The smallmouth bass (Micropterus dolomieu) has been called "pound for pound the best fighting game fish alive." Smallmouth are native to eastern central North America but were widely ... morepropagated in hatcheries and planted as early as the mid-1800s. They were first transplanted to Horseshoe Lake near Bigfork in 1914 and are still being introduced in selected locations by the Department of Fish, Wildlife and Parks. Smallmouth bass are primarily a stream fish but are also doing well in reservoirs like Fort Peck and Tongue River where specimens over 5 pounds have been taken. Smallmouth are spring, nest-building spawners. Due to erratic spring weather, nesting failure in Montana is not unusual. Smallmouth bass eat insects, frogs, crayfish, and fish.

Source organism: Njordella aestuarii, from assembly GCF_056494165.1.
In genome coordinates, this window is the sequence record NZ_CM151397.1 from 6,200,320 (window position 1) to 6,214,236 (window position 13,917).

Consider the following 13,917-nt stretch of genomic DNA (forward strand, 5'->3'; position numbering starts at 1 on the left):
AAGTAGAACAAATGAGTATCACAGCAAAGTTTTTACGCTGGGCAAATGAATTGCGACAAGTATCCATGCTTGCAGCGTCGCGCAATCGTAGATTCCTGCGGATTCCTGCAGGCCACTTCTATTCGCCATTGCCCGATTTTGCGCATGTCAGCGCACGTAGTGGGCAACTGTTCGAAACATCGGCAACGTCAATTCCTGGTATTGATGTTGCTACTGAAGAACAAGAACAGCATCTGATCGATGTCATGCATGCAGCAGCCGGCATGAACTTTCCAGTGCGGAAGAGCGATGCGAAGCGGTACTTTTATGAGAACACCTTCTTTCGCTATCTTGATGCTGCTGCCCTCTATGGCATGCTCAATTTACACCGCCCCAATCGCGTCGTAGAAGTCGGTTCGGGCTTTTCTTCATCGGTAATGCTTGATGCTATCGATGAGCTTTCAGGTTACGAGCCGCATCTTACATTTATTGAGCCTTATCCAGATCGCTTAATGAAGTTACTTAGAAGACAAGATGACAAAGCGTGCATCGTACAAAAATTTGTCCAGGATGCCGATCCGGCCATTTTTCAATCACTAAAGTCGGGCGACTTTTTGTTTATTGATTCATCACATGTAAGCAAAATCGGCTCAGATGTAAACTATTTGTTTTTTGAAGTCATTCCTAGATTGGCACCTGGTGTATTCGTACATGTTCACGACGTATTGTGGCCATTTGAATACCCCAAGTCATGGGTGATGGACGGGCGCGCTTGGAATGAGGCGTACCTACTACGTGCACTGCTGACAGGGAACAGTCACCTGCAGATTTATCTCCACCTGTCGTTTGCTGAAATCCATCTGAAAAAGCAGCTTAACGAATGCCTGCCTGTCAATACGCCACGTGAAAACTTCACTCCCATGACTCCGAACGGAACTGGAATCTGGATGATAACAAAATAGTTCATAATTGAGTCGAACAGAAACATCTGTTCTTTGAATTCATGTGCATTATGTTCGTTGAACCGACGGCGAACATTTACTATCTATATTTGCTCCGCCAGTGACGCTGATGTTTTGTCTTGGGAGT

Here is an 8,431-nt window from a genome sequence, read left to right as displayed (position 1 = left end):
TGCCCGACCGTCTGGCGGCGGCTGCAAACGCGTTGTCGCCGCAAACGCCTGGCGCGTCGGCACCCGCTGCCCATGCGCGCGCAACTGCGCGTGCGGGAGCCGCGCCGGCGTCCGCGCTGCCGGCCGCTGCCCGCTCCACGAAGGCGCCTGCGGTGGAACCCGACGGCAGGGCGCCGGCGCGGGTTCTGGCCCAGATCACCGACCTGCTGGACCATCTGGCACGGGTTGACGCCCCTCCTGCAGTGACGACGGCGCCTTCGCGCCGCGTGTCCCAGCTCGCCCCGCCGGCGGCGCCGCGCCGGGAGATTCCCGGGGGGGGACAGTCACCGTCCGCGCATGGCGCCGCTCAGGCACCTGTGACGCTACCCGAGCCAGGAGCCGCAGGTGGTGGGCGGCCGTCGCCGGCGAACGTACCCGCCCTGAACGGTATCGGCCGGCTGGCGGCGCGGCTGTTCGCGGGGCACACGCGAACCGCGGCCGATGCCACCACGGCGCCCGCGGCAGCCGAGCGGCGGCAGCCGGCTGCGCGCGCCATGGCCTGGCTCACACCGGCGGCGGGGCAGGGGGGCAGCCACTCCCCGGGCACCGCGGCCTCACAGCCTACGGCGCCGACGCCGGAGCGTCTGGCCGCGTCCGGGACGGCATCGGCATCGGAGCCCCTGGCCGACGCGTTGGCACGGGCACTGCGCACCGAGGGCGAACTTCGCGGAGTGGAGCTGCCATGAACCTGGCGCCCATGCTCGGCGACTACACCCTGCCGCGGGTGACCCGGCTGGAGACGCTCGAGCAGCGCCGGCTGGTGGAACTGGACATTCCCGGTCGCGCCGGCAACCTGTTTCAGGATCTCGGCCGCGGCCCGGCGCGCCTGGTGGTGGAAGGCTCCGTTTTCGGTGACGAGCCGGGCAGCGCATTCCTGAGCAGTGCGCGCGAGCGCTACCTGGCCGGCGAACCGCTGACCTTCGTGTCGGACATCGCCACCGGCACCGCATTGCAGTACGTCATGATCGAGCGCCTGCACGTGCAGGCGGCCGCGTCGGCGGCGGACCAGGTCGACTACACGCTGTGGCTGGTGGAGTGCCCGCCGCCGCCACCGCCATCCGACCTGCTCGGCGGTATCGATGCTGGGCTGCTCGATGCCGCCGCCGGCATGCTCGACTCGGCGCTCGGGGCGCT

The northern pike (Esox lucius) is Montana's lone representative of the pike family. It is native to Montana only in the Saskatchewan River drainage on the east side of Glacier Park. ... moreHowever, widespread introduction, both legal and illegal, now makes the northern pike a common gamefish statewide except for southwest Montana. Northern pike thrive in standing or slow-moving waters of lakes, reservoirs, and streams, especially where dense vegetation grows. Because of their voracious fish-eating habits they can literally eliminate their food supply in only a few years, leaving a population of terminally-stunted "hammerhandles." It is for this reason that widespread illegal pike introductions in western Montana have become a fishery manager's nightmare. And in the prairie streams of eastern MT, pike have caused widespread elimination of multiple native prairie minnow species (that did not evolve with predatory fish) in permanent and intermittent drainages. Northern pike spawn in early spring just after ice-off. They broadcast their eggs over flooded shoreline vegetation. The eggs adhere to the vegetation until the young are ready to swim on their own. Northern pike can grow to nearly 40 pounds in Montana and provide a truly outstanding sport and food fish in the appropriate waters.